Cobalt shines for GM

The Chevrolet Cobalt may take its name from a dark, cool shade of blue, but its sales are hot.
Cobalt sales increased 6 percent in August. At 19,430 cars, it was General Motors' second-best selling model, running behind one of the most venerable names in the GM line up, the Impala.
This is good news on a Labor Day weekend in the Mahoning Valley, where good labor news can be as rare as a Smart car keeping up with traffic on the autobahn.
In 2006, Chevrolet has sold 163,343 Cobalts, an increase of 10 percent over last year's pace, and each one was built at the Lordstown plant. A Pontiac version of the car, the G5, was introduced last month, adding to the potential success of the Lordstown plant.
The loss of the third shift at the Lordstown plant was a blow to the Valley. But it was softened by the retirement and buyout plan offered to workers at the plant, which avoided the massive layoffs that could have accompanied the loss of a shift.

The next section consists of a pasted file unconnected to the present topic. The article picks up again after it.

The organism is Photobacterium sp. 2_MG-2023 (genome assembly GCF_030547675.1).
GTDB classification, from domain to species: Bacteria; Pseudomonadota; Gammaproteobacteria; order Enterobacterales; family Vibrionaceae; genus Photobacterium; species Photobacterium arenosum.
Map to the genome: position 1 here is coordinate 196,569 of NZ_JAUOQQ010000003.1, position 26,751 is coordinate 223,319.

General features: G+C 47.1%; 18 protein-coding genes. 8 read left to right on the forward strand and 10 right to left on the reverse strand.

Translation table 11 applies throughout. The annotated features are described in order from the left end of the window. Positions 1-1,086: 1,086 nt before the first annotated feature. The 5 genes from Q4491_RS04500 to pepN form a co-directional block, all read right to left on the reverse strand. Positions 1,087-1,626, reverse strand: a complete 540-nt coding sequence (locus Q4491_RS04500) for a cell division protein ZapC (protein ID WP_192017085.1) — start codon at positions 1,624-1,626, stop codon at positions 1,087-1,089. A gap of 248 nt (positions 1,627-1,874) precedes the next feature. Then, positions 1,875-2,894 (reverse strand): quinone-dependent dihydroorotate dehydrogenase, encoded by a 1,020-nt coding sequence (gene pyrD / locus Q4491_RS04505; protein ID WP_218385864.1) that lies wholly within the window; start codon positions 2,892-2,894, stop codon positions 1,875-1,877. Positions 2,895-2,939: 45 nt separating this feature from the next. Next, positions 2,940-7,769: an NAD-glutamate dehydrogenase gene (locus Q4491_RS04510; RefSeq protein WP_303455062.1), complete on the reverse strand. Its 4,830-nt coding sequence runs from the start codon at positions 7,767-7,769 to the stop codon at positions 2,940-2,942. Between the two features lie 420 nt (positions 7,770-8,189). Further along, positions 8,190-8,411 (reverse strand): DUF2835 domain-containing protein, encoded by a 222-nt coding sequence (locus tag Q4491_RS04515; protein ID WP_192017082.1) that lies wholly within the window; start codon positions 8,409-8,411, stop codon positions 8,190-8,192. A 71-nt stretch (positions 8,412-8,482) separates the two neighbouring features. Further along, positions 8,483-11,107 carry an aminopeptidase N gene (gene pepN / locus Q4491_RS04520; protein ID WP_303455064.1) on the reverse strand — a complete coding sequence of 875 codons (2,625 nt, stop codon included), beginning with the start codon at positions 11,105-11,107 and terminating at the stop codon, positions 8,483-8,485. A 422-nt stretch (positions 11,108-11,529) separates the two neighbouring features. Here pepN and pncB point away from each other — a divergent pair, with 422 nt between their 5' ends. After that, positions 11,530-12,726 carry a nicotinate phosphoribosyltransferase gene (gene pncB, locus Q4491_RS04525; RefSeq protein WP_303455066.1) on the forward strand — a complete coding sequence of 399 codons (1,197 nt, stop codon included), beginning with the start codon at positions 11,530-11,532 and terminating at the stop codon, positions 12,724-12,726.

Now, due to the popularity of the Cobalt, GM has authorized hourly overtime to extend some daily shifts and full Saturday shifts some weekends.
A critic's view
The Cobalt is catching the eye of automotive writers and critics. A column in Saturday's Vindicator by Warren Brown, a Washington Post writer, described how pleasantly surprised he was by the improved quality of a Cobalt he recently drove from New York to Washington, compared with preview models made available to the press last year.
He described the 2.4 litre SS sedan he tested this way: "If automotive bang-for-the-buck can be translated to the most horsepower, fuel efficiency, safety and amenities for the least money spent, the Chevrolet Cobalt is as good as the current generations of the Honda Civic, Nissan Sentra or Toyota Corolla, if not better."
That's not just good to hear, it is significant because Brown is comparing the Cobalt to the very cars it was introduced to compete against.
This Labor Day weekend, workers and managers at the Lordstown plant can relax. And they should enjoy their leisure, because part of some weekends in the coming months are going to be spent meeting the demands of the public for the Cobalt and G5.

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